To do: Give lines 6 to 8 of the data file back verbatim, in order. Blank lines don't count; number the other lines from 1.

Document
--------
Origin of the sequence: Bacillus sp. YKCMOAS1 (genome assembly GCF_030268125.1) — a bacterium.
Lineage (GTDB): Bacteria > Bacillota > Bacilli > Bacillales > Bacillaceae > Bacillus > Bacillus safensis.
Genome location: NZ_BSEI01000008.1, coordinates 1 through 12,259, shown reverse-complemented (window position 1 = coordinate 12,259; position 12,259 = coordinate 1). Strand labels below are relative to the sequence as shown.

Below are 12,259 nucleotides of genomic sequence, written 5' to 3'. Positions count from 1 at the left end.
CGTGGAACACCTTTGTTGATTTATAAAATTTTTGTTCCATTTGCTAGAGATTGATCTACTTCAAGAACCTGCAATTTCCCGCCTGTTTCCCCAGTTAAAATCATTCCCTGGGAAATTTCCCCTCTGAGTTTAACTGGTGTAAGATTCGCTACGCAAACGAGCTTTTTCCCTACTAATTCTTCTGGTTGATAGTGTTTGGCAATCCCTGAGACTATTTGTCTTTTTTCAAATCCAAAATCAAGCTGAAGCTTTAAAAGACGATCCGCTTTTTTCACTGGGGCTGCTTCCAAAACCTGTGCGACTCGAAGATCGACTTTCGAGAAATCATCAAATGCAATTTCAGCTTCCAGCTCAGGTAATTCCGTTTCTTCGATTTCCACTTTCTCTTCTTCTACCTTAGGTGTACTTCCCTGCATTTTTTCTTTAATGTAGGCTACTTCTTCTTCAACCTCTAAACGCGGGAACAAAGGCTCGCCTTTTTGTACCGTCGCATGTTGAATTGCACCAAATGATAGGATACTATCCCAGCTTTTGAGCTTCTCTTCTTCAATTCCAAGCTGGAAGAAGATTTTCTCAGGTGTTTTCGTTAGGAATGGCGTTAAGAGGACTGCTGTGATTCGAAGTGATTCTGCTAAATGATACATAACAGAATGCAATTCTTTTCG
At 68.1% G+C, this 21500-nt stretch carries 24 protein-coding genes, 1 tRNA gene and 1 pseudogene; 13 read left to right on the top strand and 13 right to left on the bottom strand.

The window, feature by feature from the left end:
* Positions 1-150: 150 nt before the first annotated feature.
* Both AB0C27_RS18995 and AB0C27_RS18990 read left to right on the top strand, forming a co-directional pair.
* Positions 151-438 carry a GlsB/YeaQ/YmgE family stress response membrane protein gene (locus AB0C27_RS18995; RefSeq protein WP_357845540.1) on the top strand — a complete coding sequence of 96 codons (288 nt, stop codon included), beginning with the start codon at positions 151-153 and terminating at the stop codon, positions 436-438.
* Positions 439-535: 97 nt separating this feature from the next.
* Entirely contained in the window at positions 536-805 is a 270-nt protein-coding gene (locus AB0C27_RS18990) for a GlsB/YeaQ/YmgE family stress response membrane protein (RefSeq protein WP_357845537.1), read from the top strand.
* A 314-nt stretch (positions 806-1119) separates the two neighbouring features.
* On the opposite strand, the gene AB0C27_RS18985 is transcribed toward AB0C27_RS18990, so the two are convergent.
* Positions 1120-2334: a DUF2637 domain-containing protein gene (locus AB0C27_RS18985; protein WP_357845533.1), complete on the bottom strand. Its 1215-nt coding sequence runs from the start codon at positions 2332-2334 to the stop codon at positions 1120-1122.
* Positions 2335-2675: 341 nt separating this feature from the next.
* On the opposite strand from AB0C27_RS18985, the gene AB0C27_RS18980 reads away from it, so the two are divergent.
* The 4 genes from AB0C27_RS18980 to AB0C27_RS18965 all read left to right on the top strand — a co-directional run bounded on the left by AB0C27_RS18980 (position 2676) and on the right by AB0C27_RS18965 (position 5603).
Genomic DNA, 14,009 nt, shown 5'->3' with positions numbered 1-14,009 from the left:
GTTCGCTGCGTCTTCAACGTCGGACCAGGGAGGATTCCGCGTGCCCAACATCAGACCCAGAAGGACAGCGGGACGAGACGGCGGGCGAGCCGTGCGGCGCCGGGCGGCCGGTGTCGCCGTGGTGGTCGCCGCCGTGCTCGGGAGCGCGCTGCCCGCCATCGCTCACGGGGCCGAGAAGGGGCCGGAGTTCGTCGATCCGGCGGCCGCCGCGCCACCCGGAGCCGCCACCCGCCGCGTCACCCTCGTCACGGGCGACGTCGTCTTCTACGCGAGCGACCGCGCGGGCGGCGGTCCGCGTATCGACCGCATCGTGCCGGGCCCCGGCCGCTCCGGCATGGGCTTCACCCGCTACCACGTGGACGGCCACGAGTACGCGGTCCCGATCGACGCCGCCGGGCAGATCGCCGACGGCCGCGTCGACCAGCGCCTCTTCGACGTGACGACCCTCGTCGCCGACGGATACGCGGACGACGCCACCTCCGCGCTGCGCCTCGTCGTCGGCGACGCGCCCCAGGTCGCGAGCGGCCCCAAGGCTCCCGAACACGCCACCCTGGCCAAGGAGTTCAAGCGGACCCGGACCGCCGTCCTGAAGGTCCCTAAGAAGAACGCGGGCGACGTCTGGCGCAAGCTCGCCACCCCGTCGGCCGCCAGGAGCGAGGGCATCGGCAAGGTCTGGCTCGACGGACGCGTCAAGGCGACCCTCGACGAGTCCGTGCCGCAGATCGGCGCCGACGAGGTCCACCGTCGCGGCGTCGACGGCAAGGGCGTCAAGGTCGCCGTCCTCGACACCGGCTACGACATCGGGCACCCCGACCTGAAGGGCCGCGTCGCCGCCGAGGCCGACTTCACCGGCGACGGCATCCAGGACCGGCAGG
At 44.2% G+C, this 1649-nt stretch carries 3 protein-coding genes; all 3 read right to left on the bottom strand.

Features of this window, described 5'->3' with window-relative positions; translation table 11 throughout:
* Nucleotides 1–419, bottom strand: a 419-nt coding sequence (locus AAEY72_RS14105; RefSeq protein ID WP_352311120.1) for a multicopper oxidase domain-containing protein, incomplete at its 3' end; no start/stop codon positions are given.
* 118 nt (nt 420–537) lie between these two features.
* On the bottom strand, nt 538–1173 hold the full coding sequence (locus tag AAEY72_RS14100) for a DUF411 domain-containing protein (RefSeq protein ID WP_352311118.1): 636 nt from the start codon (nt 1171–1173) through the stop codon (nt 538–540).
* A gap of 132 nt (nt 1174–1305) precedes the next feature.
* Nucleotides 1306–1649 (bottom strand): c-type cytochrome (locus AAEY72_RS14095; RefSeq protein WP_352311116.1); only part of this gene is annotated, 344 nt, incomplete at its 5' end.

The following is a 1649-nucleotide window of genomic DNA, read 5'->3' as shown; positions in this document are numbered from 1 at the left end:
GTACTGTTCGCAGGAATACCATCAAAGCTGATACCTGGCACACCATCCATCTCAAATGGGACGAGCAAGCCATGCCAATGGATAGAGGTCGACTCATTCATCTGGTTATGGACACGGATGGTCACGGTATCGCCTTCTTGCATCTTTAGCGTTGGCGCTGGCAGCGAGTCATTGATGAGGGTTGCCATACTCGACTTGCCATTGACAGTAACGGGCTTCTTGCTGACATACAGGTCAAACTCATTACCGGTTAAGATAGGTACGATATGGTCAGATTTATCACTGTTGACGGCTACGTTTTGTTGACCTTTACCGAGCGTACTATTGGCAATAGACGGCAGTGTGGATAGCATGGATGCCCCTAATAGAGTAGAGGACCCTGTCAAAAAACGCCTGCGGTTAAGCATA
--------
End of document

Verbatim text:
At 68.1% G+C, this 21500-nt stretch carries 24 protein-coding genes, 1 tRNA gene and 1 pseudogene; 13 read left to right on the top strand and 13 right to left on the bottom strand.

The window, feature by feature from the left end:
* Positions 1-150: 150 nt before the first annotated feature.